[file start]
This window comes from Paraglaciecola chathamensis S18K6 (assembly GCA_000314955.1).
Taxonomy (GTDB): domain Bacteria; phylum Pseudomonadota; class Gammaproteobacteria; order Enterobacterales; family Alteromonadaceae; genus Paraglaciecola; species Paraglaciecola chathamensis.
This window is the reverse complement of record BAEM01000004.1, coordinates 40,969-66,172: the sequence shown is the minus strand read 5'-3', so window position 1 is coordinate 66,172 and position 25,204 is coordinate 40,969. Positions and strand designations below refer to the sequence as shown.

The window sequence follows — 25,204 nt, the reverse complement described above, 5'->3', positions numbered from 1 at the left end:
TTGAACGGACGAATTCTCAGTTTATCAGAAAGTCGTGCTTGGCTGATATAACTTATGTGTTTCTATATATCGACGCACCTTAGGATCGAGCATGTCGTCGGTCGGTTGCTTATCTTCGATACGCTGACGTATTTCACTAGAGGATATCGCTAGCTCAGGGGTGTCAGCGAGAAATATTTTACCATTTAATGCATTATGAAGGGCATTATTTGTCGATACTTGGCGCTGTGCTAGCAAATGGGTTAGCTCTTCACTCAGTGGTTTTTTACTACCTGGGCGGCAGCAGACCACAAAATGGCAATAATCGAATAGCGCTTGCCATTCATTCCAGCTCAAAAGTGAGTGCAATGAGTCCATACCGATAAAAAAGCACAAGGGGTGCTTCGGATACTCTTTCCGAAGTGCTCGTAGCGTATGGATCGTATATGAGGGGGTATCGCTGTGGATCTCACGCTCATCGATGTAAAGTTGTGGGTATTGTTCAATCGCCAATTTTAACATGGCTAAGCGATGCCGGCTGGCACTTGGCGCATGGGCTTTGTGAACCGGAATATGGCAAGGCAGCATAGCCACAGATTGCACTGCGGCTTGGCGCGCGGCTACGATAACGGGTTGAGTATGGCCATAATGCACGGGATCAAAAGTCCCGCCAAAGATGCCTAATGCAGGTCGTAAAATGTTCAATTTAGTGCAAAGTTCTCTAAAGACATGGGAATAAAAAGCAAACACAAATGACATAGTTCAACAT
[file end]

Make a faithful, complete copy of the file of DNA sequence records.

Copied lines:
This window comes from Paraglaciecola chathamensis S18K6 (assembly GCA_000314955.1).
Taxonomy (GTDB): domain Bacteria; phylum Pseudomonadota; class Gammaproteobacteria; order Enterobacterales; family Alteromonadaceae; genus Paraglaciecola; species Paraglaciecola chathamensis.
This window is the reverse complement of record BAEM01000004.1, coordinates 40,969-66,172: the sequence shown is the minus strand read 5'-3', so window position 1 is coordinate 66,172 and position 25,204 is coordinate 40,969. Positions and strand designations below refer to the sequence as shown.

The window sequence follows — 25,204 nt, the reverse complement described above, 5'->3', positions numbered from 1 at the left end:
TTGAACGGACGAATTCTCAGTTTATCAGAAAGTCGTGCTTGGCTGATATAACTTATGTGTTTCTATATATCGACGCACCTTAGGATCGAGCATGTCGTCGGTCGGTTGCTTATCTTCGATACGCTGACGTATTTCACTAGAGGATATCGCTAGCTCAGGGGTGTCAGCGAGAAATATTTTACCATTTAATGCATTATGAAGGGCATTATTTGTCGATACTTGGCGCTGTGCTAGCAAATGGGTTAGCTCTTCACTCAGTGGTTTTTTACTACCTGGGCGGCAGCAGACCACAAAATGGCAATAATCGAATAGCGCTTGCCATTCATTCCAGCTCAAAAGTGAGTGCAATGAGTCCATACCGATAAAAAAGCACAAGGGGTGCTTCGGATACTCTTTCCGAAGTGCTCGTAGCGTATGGATCGTATATGAGGGGGTATCGCTGTGGATCTCACGCTCATCGATGTAAAGTTGTGGGTATTGTTCAATCGCCAATTTTAACATGGCTAAGCGATGCCGGCTGGCACTTGGCGCATGGGCTTTGTGAACCGGAATATGGCAAGGCAGCATAGCCACAGATTGCACTGCGGCTTGGCGCGCGGCTACGATAACGGGTTGAGTATGGCCATAATGCACGGGATCAAAAGTCCCGCCAAAGATGCCTAATGCAGGTCGTAAAATGTTCAATTTAGTGCAAAGTTCTCTAAAGACATGGGAATAAAAAGCAAACACAAATGACATAGTTCAACAT